Upon reading the title, your thoughts probably first moved to something along the lines of “You’re not kidding; it always rains right about the time I get the chopper (or baler) greased and I have most of my hay down.”
No question, precipitation around harvest time has the potential to make or break a crop, especially if such weather persists for several days or longer. Twenty-five years ago, this would have been my first thought as well, but not anymore.
As the forage enterprise focus has shifted largely from yield to quality, my appreciation for how much weather, or more specifically environment, impacts forage quality has taken quantum leaps. It’s not just about rain showers after the hay is cut or about to be, but also temperature, moisture, and sunlight conditions up to that point. This is why calendar date and even stage of maturity often don’t work well as our harvest time guidance counselors . . . especially for first cutting.
There is plenty of anecdotal evidence to support this notion. Many times through the years I have heard farmers say, “Boy, I cut at early-bud stage, but the forage analysis came back looking horrible. The cows just aren’t milking.” Or, the reverse, “I got delayed a week, but the forage test results still came back really good.”
So, what gives?
Here’s what gives — temperature, moisture, sunlight, and the interaction thereof. After taking weekly spring cuttings of alfalfa for forage quality analysis over the course of 25 years, I got to the point where I could just about guess the extent of change just from knowing the weather conditions during the previous week. Since moisture was usually not a limiting factor in the spring, most of the change was driven by temperature and days of sunshine.
In addition to anecdotal examples, there is also plenty of science-based evidence as well. For example, alfalfa research confirms that as temperatures rise, plant maturity accelerates, lignification ramps up, fiber digestibility drops, and leaf to stem ratio declines. In contrast, a moisture deficit condition tends to delay plant maturity (if it occurs early in the growth cycle), reduces plant height, enhances leaf to stem ratio, and lowers plant neutral detergent fiber (NDF). Similar relationships have also been documented for grasses.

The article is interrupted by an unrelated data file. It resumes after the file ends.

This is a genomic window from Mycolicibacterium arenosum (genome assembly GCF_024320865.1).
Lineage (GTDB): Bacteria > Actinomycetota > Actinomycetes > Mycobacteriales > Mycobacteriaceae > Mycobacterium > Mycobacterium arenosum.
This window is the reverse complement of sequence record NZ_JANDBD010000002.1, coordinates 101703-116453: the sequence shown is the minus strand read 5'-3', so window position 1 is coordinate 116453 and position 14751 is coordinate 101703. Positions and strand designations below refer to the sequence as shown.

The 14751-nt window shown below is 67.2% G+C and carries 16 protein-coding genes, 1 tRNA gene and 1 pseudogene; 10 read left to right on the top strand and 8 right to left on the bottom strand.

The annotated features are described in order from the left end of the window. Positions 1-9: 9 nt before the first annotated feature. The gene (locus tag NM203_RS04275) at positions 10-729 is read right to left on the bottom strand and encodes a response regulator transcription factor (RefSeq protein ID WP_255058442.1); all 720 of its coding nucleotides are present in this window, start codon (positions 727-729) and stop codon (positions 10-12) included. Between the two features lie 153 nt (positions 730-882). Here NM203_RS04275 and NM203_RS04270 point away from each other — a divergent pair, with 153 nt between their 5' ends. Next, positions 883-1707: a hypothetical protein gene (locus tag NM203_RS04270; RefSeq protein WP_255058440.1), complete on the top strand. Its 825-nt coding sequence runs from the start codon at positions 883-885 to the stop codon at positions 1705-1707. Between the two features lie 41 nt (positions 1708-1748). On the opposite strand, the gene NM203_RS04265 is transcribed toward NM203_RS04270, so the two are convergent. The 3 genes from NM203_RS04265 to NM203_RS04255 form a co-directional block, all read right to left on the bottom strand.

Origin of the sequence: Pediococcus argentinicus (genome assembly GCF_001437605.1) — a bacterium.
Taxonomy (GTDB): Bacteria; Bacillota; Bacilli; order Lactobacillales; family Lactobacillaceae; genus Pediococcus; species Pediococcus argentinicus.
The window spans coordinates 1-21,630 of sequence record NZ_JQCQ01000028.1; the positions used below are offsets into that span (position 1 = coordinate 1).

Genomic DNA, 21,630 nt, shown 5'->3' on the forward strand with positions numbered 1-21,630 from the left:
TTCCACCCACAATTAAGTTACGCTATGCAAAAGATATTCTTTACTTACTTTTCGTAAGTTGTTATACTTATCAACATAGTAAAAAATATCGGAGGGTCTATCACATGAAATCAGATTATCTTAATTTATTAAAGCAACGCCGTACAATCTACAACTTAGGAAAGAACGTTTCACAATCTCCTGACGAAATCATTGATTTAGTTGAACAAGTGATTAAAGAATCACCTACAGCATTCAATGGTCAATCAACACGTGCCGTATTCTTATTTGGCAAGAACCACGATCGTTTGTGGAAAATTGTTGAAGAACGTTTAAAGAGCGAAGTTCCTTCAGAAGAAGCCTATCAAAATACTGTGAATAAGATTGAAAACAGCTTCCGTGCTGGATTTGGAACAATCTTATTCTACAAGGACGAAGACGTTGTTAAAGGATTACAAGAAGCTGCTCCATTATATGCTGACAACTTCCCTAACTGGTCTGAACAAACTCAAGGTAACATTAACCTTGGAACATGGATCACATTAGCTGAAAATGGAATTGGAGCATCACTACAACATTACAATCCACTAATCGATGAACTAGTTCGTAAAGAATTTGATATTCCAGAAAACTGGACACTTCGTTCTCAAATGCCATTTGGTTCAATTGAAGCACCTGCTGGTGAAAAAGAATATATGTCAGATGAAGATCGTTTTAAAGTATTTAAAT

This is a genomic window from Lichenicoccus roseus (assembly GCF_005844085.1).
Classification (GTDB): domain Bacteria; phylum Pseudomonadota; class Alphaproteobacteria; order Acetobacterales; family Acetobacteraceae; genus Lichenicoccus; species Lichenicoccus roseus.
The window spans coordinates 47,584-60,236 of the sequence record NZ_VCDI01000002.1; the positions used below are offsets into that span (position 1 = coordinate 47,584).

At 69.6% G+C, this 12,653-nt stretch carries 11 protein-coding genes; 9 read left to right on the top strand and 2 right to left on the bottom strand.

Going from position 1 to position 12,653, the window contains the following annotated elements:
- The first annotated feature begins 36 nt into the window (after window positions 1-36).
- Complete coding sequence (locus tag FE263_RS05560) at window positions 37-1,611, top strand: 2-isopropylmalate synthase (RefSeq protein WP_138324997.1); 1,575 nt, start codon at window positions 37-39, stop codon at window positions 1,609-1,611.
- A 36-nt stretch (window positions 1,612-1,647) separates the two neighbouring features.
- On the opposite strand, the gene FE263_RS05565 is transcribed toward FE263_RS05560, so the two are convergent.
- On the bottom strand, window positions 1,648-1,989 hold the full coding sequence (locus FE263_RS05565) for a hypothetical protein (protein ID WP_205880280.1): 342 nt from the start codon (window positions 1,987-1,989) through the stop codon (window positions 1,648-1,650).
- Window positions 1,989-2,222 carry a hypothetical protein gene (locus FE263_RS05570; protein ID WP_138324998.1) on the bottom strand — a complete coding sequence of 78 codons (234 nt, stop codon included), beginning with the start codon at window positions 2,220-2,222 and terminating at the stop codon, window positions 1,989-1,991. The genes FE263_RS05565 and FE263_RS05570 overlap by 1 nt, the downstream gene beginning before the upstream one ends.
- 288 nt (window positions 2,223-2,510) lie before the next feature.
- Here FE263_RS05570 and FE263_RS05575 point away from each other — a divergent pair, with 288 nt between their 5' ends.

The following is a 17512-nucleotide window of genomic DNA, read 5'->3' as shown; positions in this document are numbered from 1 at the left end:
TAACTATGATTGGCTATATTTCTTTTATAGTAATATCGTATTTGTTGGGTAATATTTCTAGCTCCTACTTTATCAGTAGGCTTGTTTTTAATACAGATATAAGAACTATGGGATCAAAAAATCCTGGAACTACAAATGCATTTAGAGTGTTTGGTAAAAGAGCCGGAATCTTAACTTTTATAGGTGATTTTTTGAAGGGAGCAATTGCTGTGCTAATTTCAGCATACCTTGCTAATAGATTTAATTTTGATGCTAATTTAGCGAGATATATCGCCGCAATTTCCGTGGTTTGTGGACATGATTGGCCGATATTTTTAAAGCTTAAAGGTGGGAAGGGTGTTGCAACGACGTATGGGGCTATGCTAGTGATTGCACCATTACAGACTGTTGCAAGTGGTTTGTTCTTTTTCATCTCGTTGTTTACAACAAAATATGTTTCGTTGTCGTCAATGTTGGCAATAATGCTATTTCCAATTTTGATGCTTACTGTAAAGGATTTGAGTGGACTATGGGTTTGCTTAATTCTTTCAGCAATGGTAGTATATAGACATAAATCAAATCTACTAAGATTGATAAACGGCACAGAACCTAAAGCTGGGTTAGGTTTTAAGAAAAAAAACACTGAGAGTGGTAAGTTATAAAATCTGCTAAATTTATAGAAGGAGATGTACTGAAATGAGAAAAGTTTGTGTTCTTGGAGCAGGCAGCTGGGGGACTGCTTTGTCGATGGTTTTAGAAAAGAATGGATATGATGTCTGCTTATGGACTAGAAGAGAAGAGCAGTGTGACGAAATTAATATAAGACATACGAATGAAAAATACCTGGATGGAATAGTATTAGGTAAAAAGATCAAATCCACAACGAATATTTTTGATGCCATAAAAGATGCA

Key environmental factors like temperature and soil moisture status cannot be disregarded when trying to explain or predict forage quality characteristics. Making a prediction of forage quality based solely on morphological plant stage or calendar date often is erroneous when confounding environmental conditions exist. These environmental factors are interactive. The positive forage quality impact of dry conditions would be negated by high temperatures during a hot drought when forage quality drops fast and maturity accelerates.
The environmental conditions that exist in spring are unlike that of any other cutting. It can be cold, hot, wet, or dry to every extreme; sometimes it’s all of the above, each having an impact on developing forage quality metrics. For this reason, there are several research-based methods available for taking some of the guesswork out of first-cut forage quality.
Most alfalfa growers are familiar with the widely used Predictive Equations for Alfalfa Quality (PEAQ). Cornell has even developed a system for using PEAQ with alfalfa-grass mixtures. There is also a method of prediction by tracking base 41°F growing degree-days. Some farmers and consultants simply clip samples of alfalfa “on the hoof” and send them into a lab for analysis.
No method is perfect, but here’s a case where doing something is better than nothing. These predictive systems generally eliminate forage quality train wrecks caused by underestimating the impact of temperature, moisture, and sunlight on harvested forage quality.Because of some unique environmental interactions, first-cut alfalfa or grass has the potential to be the worst or best quality forage that you make all season. Understand these interactions and use the available predictive tools to help ensure it’s the latter.